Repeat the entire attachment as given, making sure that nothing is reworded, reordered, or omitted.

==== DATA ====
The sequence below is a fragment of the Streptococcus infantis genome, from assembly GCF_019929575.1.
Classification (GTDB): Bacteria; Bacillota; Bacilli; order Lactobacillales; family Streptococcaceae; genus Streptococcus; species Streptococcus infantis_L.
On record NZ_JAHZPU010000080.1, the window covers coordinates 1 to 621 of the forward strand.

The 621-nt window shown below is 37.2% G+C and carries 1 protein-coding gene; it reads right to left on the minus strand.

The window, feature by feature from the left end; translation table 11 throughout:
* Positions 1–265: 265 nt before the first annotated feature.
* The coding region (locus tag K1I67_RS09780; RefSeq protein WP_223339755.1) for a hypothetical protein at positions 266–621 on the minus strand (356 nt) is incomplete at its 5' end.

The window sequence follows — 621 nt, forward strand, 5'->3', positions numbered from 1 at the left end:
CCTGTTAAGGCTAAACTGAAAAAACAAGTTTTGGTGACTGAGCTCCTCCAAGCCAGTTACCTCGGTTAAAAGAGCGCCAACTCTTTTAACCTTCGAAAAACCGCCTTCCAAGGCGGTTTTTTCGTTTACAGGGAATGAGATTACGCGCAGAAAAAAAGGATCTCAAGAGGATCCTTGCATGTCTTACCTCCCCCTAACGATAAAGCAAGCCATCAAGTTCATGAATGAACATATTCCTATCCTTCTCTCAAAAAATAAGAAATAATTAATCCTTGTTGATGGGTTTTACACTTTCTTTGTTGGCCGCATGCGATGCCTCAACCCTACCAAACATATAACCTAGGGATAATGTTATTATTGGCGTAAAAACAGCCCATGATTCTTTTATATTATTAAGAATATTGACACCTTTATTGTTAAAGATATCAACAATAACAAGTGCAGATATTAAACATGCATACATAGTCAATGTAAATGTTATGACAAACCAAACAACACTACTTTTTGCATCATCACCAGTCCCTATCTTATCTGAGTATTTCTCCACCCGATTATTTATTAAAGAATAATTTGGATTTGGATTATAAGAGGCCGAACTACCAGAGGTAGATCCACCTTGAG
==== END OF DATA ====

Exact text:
The sequence below is a fragment of the Streptococcus infantis genome, from assembly GCF_019929575.1.
Classification (GTDB): Bacteria; Bacillota; Bacilli; order Lactobacillales; family Streptococcaceae; genus Streptococcus; species Streptococcus infantis_L.
On record NZ_JAHZPU010000080.1, the window covers coordinates 1 to 621 of the forward strand.

The 621-nt window shown below is 37.2% G+C and carries 1 protein-coding gene; it reads right to left on the minus strand.

The window, feature by feature from the left end; translation table 11 throughout:
* Positions 1–265: 265 nt before the first annotated feature.
* The coding region (locus tag K1I67_RS09780; RefSeq protein WP_223339755.1) for a hypothetical protein at positions 266–621 on the minus strand (356 nt) is incomplete at its 5' end.

The window sequence follows — 621 nt, forward strand, 5'->3', positions numbered from 1 at the left end:
CCTGTTAAGGCTAAACTGAAAAAACAAGTTTTGGTGACTGAGCTCCTCCAAGCCAGTTACCTCGGTTAAAAGAGCGCCAACTCTTTTAACCTTCGAAAAACCGCCTTCCAAGGCGGTTTTTTCGTTTACAGGGAATGAGATTACGCGCAGAAAAAAAGGATCTCAAGAGGATCCTTGCATGTCTTACCTCCCCCTAACGATAAAGCAAGCCATCAAGTTCATGAATGAACATATTCCTATCCTTCTCTCAAAAAATAAGAAATAATTAATCCTTGTTGATGGGTTTTACACTTTCTTTGTTGGCCGCATGCGATGCCTCAACCCTACCAAACATATAACCTAGGGATAATGTTATTATTGGCGTAAAAACAGCCCATGATTCTTTTATATTATTAAGAATATTGACACCTTTATTGTTAAAGATATCAACAATAACAAGTGCAGATATTAAACATGCATACATAGTCAATGTAAATGTTATGACAAACCAAACAACACTACTTTTTGCATCATCACCAGTCCCTATCTTATCTGAGTATTTCTCCACCCGATTATTTATTAAAGAATAATTTGGATTTGGATTATAAGAGGCCGAACTACCAGAGGTAGATCCACCTTGAG